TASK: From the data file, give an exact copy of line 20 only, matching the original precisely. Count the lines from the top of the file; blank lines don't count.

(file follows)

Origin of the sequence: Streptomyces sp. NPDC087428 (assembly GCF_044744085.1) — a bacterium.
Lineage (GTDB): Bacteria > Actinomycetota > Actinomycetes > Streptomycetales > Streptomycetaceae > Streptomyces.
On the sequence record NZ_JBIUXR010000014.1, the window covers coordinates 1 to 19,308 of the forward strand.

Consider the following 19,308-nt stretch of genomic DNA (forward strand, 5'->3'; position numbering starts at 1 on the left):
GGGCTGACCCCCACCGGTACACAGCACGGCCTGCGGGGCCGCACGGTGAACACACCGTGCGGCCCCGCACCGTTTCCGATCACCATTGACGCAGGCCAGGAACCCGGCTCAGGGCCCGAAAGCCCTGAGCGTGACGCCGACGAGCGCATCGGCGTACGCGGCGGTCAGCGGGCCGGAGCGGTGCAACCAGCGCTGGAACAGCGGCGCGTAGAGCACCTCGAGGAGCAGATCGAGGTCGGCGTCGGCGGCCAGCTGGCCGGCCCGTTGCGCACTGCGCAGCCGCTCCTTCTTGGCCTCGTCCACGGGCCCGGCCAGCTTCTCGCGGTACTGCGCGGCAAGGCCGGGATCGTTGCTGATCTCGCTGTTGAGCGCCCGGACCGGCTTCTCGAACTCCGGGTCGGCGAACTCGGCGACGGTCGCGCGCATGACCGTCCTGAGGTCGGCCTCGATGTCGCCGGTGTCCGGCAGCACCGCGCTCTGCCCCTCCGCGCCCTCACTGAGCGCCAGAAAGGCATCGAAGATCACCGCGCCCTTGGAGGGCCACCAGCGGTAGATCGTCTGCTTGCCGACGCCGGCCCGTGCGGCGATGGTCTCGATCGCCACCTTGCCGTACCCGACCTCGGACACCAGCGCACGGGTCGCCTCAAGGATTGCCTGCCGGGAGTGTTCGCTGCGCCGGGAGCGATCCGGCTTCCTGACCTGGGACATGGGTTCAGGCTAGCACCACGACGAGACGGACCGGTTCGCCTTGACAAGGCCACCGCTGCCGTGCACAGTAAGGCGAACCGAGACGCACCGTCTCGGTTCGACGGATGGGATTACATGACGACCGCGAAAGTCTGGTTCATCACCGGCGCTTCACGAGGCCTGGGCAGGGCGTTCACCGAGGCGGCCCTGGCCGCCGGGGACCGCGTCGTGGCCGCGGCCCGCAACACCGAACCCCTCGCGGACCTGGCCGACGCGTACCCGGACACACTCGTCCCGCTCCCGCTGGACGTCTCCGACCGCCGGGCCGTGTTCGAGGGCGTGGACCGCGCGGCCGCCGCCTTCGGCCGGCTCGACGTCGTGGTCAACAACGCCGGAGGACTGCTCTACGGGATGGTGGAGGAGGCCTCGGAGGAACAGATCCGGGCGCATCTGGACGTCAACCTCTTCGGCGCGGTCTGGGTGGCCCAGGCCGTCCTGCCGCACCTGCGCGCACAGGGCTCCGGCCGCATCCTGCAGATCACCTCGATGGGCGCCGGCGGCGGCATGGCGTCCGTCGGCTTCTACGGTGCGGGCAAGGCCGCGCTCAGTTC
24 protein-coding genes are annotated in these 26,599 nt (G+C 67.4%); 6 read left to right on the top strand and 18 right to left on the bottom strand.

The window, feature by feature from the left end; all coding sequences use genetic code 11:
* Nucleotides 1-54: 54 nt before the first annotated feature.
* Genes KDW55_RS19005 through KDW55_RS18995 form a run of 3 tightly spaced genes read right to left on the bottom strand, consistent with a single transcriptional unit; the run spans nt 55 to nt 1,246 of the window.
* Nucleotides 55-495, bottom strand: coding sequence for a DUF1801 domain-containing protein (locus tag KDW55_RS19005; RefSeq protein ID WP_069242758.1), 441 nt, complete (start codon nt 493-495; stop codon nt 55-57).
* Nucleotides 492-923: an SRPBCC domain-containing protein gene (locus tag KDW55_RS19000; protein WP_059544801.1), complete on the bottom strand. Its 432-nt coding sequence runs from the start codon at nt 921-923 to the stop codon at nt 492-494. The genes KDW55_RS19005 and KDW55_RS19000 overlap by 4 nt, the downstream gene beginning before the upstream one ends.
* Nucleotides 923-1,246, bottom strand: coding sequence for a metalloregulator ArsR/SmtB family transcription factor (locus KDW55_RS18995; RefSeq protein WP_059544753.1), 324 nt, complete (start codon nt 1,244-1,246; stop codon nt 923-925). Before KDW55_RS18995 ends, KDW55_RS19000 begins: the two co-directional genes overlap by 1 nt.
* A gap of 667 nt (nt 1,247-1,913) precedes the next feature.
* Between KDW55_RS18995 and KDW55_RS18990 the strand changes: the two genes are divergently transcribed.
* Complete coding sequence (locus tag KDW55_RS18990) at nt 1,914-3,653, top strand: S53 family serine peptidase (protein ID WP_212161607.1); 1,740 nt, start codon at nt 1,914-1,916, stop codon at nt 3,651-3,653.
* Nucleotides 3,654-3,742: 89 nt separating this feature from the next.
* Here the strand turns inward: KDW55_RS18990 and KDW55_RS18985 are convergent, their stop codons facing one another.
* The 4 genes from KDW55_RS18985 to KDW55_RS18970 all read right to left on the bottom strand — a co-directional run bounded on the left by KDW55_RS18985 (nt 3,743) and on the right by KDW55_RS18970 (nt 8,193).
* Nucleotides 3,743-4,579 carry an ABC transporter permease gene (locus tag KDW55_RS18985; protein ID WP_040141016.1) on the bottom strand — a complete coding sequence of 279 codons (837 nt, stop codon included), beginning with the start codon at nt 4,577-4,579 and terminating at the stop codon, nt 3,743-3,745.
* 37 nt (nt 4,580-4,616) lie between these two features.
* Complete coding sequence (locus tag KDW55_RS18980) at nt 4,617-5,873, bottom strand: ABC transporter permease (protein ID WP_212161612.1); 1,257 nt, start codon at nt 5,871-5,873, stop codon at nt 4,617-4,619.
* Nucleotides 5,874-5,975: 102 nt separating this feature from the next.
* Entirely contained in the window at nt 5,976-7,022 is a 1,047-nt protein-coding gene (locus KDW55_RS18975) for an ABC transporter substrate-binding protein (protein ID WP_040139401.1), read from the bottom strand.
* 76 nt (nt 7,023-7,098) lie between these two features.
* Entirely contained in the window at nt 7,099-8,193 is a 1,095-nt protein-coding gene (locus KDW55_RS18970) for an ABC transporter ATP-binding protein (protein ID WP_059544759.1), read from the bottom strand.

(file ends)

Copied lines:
* 37 nt (nt 4,580-4,616) lie between these two features.